• An offer should be made either by the seller to sell the goods or by the buyer to buy the goods on a fixed consideration or price fixed. The offer can be made either in writing, or verbally, or through the conduct.
  • The offer should be freely accepted by the other party agreeing to all the terms and  conditions and for the price offered.
  • The delivery of the goods should be done so as to ensure the transfer of ownership of general property.
  • The price of the goods should be paid. The payment should be done according to the agreement.

Important clauses in a contract of sale of goods

There are certain clauses in a contract of sale which are very essential for making it a proper contact from an agreement. Clauses can be listed as follows:

Title

Title basically shows that the document is regarding what matters. It varies according to the nature of the document. For example, for a contract of sale the title will be ‘

Contract for the Sale of Goods’ while for a contract for partnership the document will have the title ‘Partnership Agreement’.

Introductory clause

This is just like an introduction that provides the basic details of the document. 

Description of parties

This clause contains all the details of the parties involved in the contract which will include their addresses and other details.

Preamble

This is the clause that explains the background and the purpose of entering into the contract.  

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Description of goods

Under this clause a complete description of goods should be provided which shall include each and every details of the goods. The details to be included are- type, size, quantity, quality,  colour, etc.

Price 

This clause specifies the price to be paid as a consideration for the goods being purchased. It may also include any other thing related to price. For eg. the payment of taxes or any other duties.

Payment

This clause is about the payment done for the goods which are being purchased. It prescribes the mode of payment: whether it is to be paid in one go or in installments; by what time or during what time the payment is to be done; the date of payment is to be before or after the delivery of goods; etc.

Delivery of goods

The delivery of goods is done or executed through and under this clause. It specifically mentions the mode, time, place, etc for the purpose of the delivery of the goods.

Risk bearing clause

This clause deals with the risk involved in sale and purchase for both the parties. It includes the risk of loss or inspection.

Conditions and Warranties 

Condition is sort of pre-requirement on which the contract is formed. Warranty is a sort of promise that the goods supplied will be of the stipulated kind/quality/quantity/others. 

Both these clauses play a very vital role any any sale deed as noncompliance of these may have serious effect on the contract.

Obligations of the Parties or Rights and Duties of the parties

This is an important clause concerning the performance of a contract which decides the extent of liability and rights arising out of the contract. This particularly lays down the obligations for the performance of the contract.

Boilerplate/Miscellaneous/General Clause

This clause is added at the end of the contract. These provisions play a vital role because they affect the legal rights under the contract as well as all other clauses.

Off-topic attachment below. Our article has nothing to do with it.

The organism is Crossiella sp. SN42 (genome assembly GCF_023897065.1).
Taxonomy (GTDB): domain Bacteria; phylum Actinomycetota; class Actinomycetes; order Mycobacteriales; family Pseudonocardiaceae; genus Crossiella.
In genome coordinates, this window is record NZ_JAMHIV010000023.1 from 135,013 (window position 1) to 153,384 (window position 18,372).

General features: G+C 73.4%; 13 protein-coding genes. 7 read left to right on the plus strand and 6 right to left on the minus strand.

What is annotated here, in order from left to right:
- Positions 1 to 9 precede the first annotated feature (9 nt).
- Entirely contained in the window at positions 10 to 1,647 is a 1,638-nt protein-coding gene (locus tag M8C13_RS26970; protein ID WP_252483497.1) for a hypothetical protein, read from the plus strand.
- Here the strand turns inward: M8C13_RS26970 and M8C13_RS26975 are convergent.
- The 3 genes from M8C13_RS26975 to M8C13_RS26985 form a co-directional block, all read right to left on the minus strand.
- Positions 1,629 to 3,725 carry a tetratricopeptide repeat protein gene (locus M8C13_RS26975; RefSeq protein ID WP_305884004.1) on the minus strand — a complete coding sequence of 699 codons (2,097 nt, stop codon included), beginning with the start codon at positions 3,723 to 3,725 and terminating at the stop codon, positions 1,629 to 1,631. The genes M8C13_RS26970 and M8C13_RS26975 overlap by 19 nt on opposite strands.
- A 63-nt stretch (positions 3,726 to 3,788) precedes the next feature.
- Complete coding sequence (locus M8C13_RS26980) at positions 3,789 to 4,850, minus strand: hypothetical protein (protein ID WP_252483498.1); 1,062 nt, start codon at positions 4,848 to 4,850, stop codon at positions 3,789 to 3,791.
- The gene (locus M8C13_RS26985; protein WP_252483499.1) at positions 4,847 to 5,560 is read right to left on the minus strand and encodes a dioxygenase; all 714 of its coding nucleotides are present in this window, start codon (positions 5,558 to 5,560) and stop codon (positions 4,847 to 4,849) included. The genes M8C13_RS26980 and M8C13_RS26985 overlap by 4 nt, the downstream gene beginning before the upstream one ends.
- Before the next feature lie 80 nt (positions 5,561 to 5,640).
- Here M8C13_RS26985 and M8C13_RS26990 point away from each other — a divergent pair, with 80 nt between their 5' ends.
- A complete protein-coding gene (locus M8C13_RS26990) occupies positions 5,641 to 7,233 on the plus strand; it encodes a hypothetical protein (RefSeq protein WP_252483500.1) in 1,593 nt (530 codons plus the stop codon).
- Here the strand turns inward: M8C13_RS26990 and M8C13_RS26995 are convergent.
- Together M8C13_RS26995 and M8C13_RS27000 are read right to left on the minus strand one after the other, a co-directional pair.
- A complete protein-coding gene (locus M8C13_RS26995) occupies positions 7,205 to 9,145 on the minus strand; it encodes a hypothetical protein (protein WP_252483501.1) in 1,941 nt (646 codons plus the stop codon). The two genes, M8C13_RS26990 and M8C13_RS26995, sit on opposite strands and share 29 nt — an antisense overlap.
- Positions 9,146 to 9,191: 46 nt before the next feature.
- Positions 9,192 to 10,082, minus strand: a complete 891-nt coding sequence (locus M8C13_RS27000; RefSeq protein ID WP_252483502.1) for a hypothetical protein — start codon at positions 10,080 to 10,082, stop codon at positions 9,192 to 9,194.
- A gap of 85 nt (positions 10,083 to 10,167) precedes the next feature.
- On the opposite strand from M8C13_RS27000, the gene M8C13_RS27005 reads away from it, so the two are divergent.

These boilerplate provisions include:

  • Rules on how the agreement will be interpreted
  • Law governing the subject-matter of the contract
  • Consequences of the invalid provisions in the contract
  • Whether third parties are deemed to be third party beneficiaries of the agreement
  • Includes notice provisions, merger provisions, severability clause, waiver provision, etc.

Force Majeure

It addresses all the happenings that are unforeseeable or unavoidable or uncontrollable and how these are to be handled and disputes arising out of such events will be handled. 

Jurisdiction

This clause specifies that the dispute(s) arising out of the contract will be admissible to which court. This removes the ambiguity regarding the suit filing and the judicial part.

Severability 

Under this clause severability of separability of the agreed contract or transaction is mentioned. 

Waiver

This deals with the issue that whether non-insistence on performance of particular contractual provisions imply that the party has waived off its rights.

Notices

This clause prescribes the procedure of giving notices under the contract and their validity.

Termination 

This clause mentions how the contract will come to end OR it contains the conditions regarding the condition where one party wants to end the contract before the completion of performance. 

Arbitration 

This clause sets out the condition where the disputes arising out of the contract are to set out out of the court through the process of arbitration with the help of an arbitrator.

Signatures of the Parties

It is the most important clause that signifies that the contract has assent of both the parties. This means free consent of the parties. Without this clause and signatures under it the contract will not be legally binding and enforceable.

Witnesses

Here, under this clause two persons are asked to sign as witnesses who act as the witness in case the contract is brought into the consideration of court on occurrence of dispute.

Conclusion

A contract is a sine qua non for making a deal legally enforceable and without which the deal provisions will not be binding on the parties to the contract. Also, the clauses here play a very vital role and are to be drafted will be fully conscious as these clauses can affect the deal and rights and duties of the parties associated with the same. Although there exists no specific format of contracts.

Author: Poorva G Chaturvedi,
Modi Law College